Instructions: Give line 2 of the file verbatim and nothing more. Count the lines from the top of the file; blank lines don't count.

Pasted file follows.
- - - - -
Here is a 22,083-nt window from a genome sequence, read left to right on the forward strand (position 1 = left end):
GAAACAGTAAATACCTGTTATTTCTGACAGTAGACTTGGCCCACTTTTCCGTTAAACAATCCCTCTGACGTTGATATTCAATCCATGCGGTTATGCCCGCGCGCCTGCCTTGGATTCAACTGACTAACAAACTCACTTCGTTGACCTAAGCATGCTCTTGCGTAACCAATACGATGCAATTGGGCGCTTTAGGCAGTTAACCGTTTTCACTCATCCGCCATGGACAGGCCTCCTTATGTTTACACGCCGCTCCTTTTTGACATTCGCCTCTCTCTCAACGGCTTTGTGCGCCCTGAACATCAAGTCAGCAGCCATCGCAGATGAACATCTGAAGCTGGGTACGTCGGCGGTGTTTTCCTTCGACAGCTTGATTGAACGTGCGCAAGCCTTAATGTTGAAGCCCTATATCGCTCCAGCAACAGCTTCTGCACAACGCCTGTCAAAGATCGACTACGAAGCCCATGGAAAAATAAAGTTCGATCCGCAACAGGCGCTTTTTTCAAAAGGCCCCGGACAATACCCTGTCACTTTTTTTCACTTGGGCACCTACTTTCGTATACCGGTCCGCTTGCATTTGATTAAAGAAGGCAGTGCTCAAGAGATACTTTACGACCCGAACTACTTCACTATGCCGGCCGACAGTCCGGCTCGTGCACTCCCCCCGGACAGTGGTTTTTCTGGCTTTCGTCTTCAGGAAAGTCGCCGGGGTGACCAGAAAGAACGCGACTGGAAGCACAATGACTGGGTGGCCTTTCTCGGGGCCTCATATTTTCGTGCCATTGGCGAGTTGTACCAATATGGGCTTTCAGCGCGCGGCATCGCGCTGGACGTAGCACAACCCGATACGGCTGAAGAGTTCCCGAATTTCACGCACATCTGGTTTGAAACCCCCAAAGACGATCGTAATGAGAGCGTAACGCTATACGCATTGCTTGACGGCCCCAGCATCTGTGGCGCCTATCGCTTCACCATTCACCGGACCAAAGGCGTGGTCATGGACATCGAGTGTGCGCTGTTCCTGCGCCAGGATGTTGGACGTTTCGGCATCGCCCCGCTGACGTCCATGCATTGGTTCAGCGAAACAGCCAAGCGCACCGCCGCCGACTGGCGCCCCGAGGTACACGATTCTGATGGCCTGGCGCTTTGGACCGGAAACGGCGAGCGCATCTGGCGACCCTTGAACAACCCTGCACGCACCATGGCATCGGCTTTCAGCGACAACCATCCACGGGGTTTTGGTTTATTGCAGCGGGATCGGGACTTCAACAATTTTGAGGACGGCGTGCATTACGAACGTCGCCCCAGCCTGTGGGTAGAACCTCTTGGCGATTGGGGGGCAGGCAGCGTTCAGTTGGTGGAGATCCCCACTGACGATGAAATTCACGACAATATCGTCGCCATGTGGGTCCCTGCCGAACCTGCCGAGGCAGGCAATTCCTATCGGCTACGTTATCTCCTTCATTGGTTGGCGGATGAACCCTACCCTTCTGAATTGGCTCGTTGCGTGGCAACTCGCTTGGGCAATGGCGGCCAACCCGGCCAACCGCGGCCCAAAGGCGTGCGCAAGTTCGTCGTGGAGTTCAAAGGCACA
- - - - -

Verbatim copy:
GAAACAGTAAATACCTGTTATTTCTGACAGTAGACTTGGCCCACTTTTCCGTTAAACAATCCCTCTGACGTTGATATTCAATCCATGCGGTTATGCCCGCGCGCCTGCCTTGGATTCAACTGACTAACAAACTCACTTCGTTGACCTAAGCATGCTCTTGCGTAACCAATACGATGCAATTGGGCGCTTTAGGCAGTTAACCGTTTTCACTCATCCGCCATGGACAGGCCTCCTTATGTTTACACGCCGCTCCTTTTTGACATTCGCCTCTCTCTCAACGGCTTTGTGCGCCCTGAACATCAAGTCAGCAGCCATCGCAGATGAACATCTGAAGCTGGGTACGTCGGCGGTGTTTTCCTTCGACAGCTTGATTGAACGTGCGCAAGCCTTAATGTTGAAGCCCTATATCGCTCCAGCAACAGCTTCTGCACAACGCCTGTCAAAGATCGACTACGAAGCCCATGGAAAAATAAAGTTCGATCCGCAACAGGCGCTTTTTTCAAAAGGCCCCGGACAATACCCTGTCACTTTTTTTCACTTGGGCACCTACTTTCGTATACCGGTCCGCTTGCATTTGATTAAAGAAGGCAGTGCTCAAGAGATACTTTACGACCCGAACTACTTCACTATGCCGGCCGACAGTCCGGCTCGTGCACTCCCCCCGGACAGTGGTTTTTCTGGCTTTCGTCTTCAGGAAAGTCGCCGGGGTGACCAGAAAGAACGCGACTGGAAGCACAATGACTGGGTGGCCTTTCTCGGGGCCTCATATTTTCGTGCCATTGGCGAGTTGTACCAATATGGGCTTTCAGCGCGCGGCATCGCGCTGGACGTAGCACAACCCGATACGGCTGAAGAGTTCCCGAATTTCACGCACATCTGGTTTGAAACCCCCAAAGACGATCGTAATGAGAGCGTAACGCTATACGCATTGCTTGACGGCCCCAGCATCTGTGGCGCCTATCGCTTCACCATTCACCGGACCAAAGGCGTGGTCATGGACATCGAGTGTGCGCTGTTCCTGCGCCAGGATGTTGGACGTTTCGGCATCGCCCCGCTGACGTCCATGCATTGGTTCAGCGAAACAGCCAAGCGCACCGCCGCCGACTGGCGCCCCGAGGTACACGATTCTGATGGCCTGGCGCTTTGGACCGGAAACGGCGAGCGCATCTGGCGACCCTTGAACAACCCTGCACGCACCATGGCATCGGCTTTCAGCGACAACCATCCACGGGGTTTTGGTTTATTGCAGCGGGATCGGGACTTCAACAATTTTGAGGACGGCGTGCATTACGAACGTCGCCCCAGCCTGTGGGTAGAACCTCTTGGCGATTGGGGGGCAGGCAGCGTTCAGTTGGTGGAGATCCCCACTGACGATGAAATTCACGACAATATCGTCGCCATGTGGGTCCCTGCCGAACCTGCCGAGGCAGGCAATTCCTATCGGCTACGTTATCTCCTTCATTGGTTGGCGGATGAACCCTACCCTTCTGAATTGGCTCGTTGCGTGGCAACTCGCTTGGGCAATGGCGGCCAACCCGGCCAACCGCGGCCCAAAGGCGTGCGCAAGTTCGTCGTGGAGTTCAAAGGCACA